The leaders of Singapore, Malaya, Sabah, and Sarawak signed the Malaysia Agreement on July 9, 1963, under which the Federation of Malaysia was scheduled to come into being on August 31. Tengku Abdul Rahman changed the date to September 16, however, to allow the UN time to complete its survey. On August 31, Lee declared Singapore to be independent with the PAP government to act as trustees for fifteen days until the formation of Malaysia on September 16. On September 3, Lee dissolved the Legislative Assembly and called for a new election on September 21, to obtain a new mandate for the PAP government. In a bitterly contested campaign, the Barisan Sosialis denounced the merger as a "sell-out" and pledged increased support for Chinese education and culture. About half of Barisan's Central Executive Committee, including Lim Chin Siong, were in jail, however, following mass arrests the previous February by the Internal Security Council of political, labor, and student leaders who had supported a rebellion in Brunei. The mass arrests, although undertaken by the British and Malayans, benefited the PAP because there was less opposition. The party campaigned on its economic and social achievements and the achievement of merger. Lee visited every corner of the island in search of votes, and the PAP won thirty-seven of the fifty-one seats while the Barisan Sosialis won only thirteen. [Source: Library of Congress *]

On September 14, the UN mission had reported that the majority of the peoples of Sabah and Sarawak were in favor of joining Malaysia. Sukarno immediately broke off diplomatic and trade relations between Indonesia and Malaysia, and Indonesia intensified its Confrontation operations. Singapore was particularly hard hit by the loss of its Indonesian barter trade. Indonesian commandos conducted armed raids into Sabah and Sarawak, and Singaporean fishing boats were seized by Indonesian gunboats. Indonesian terrorists bombed the Ambassador Hotel on September 24, beginning a year of terrorism and propaganda aimed at creating communal unrest in Singapore. The propaganda campaign was effective among Singapore Malays who had hoped that merger with Malaysia would bring them the same preferences in employment and obtaining business licenses that were given Malays in the Federation. When the PAP government refused to grant any economic advantages other than financial aid for education, extremist UMNO leaders from Kuala Lumpur and the Malay press whipped up antigovernment sentiment and racial and religious tension. *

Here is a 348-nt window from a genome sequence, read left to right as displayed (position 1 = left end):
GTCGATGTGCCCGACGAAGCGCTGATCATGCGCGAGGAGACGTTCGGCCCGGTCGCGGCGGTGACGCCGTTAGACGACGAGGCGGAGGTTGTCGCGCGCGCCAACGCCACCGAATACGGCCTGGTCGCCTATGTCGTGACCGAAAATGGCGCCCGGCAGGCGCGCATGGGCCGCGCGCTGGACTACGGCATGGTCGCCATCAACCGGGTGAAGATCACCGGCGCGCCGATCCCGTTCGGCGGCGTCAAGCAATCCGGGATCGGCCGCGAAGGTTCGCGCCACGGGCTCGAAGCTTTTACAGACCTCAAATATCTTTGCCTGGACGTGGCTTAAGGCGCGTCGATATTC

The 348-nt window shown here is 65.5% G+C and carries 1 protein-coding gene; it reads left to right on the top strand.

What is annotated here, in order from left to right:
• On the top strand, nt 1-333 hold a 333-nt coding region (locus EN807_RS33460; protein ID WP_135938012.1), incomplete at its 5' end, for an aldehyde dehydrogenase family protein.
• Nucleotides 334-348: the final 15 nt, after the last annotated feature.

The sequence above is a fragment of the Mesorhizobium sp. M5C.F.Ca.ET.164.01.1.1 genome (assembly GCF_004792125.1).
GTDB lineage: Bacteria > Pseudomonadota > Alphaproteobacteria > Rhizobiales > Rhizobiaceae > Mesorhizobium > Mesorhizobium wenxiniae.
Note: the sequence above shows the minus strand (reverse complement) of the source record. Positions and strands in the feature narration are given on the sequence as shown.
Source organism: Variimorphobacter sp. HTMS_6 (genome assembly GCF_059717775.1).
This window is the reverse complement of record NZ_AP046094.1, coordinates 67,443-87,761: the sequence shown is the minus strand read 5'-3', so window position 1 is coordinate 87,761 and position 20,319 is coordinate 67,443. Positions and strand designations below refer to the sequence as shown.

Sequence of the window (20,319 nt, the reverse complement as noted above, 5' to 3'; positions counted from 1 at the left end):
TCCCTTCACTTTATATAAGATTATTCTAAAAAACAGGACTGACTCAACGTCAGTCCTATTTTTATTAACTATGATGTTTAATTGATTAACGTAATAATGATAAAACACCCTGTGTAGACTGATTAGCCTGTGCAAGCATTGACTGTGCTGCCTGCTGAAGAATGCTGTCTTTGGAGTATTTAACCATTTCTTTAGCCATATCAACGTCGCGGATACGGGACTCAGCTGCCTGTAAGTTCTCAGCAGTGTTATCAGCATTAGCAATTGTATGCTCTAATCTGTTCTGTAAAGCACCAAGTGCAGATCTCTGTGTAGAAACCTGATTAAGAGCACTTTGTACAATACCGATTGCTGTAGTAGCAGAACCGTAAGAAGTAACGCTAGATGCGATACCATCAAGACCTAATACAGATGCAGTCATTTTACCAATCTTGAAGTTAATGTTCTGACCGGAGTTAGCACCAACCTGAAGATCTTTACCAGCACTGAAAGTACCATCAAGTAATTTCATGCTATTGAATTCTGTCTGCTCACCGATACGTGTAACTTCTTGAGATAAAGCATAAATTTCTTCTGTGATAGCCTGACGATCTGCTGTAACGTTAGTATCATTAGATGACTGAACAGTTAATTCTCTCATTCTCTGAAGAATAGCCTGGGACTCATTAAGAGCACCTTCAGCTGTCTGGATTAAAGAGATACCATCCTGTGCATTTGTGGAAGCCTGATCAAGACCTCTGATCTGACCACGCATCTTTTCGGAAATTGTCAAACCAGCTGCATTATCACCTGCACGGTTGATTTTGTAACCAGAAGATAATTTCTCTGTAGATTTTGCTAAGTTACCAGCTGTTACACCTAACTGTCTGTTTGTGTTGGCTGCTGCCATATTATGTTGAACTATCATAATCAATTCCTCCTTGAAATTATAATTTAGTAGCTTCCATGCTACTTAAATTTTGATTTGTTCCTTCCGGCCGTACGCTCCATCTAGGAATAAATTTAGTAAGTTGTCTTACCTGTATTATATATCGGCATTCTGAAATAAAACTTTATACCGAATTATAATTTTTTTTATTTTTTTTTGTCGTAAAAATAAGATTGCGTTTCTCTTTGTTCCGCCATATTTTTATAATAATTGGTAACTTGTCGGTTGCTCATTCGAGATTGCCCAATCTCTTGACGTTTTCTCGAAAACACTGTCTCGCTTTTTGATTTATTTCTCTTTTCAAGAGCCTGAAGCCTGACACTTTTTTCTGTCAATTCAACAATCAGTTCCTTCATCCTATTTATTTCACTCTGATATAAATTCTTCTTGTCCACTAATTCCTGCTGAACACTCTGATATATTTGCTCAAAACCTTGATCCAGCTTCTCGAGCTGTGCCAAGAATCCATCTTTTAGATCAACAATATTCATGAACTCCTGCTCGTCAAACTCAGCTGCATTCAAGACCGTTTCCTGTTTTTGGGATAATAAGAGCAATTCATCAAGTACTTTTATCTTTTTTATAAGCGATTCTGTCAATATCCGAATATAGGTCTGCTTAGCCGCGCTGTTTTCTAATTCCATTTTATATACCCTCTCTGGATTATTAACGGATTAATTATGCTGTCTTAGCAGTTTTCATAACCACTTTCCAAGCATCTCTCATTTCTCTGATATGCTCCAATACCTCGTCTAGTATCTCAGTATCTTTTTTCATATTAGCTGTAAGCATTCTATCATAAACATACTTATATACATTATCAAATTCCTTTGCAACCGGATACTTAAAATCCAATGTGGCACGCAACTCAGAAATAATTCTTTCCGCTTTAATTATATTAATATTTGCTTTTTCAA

The first year of merger was also disappointing for Singapore in the financial arena. No progress was made toward establishing a common market, which the four parties had agreed would take place over a twelve-year period in return for Singapore's making a substantial development loan to Sabah and Sarawak. Each side accused the other of delaying on carrying out the terms of the agreement. In December 1964, Kuala Lumpur demanded a higher percentage of Singapore's revenue in order to meet defense expenditures incurred fighting Confrontation and also threatened to close the Singapore branch of the Bank of China, which handled the financial arrangements for trade between Singapore and China as well as remittances. *

Race Riots in Singapore in 1964

The 1950s and 60s in Malaysia and Singapore were characterized by political battles between Chinese and Malays, violent race riots and street battles and a Communist insurgency that had racial and religious overtones. Singapore was embroiled in a fierce struggle between communists and Lee Kuan Yew's anticommunist People's Action Party.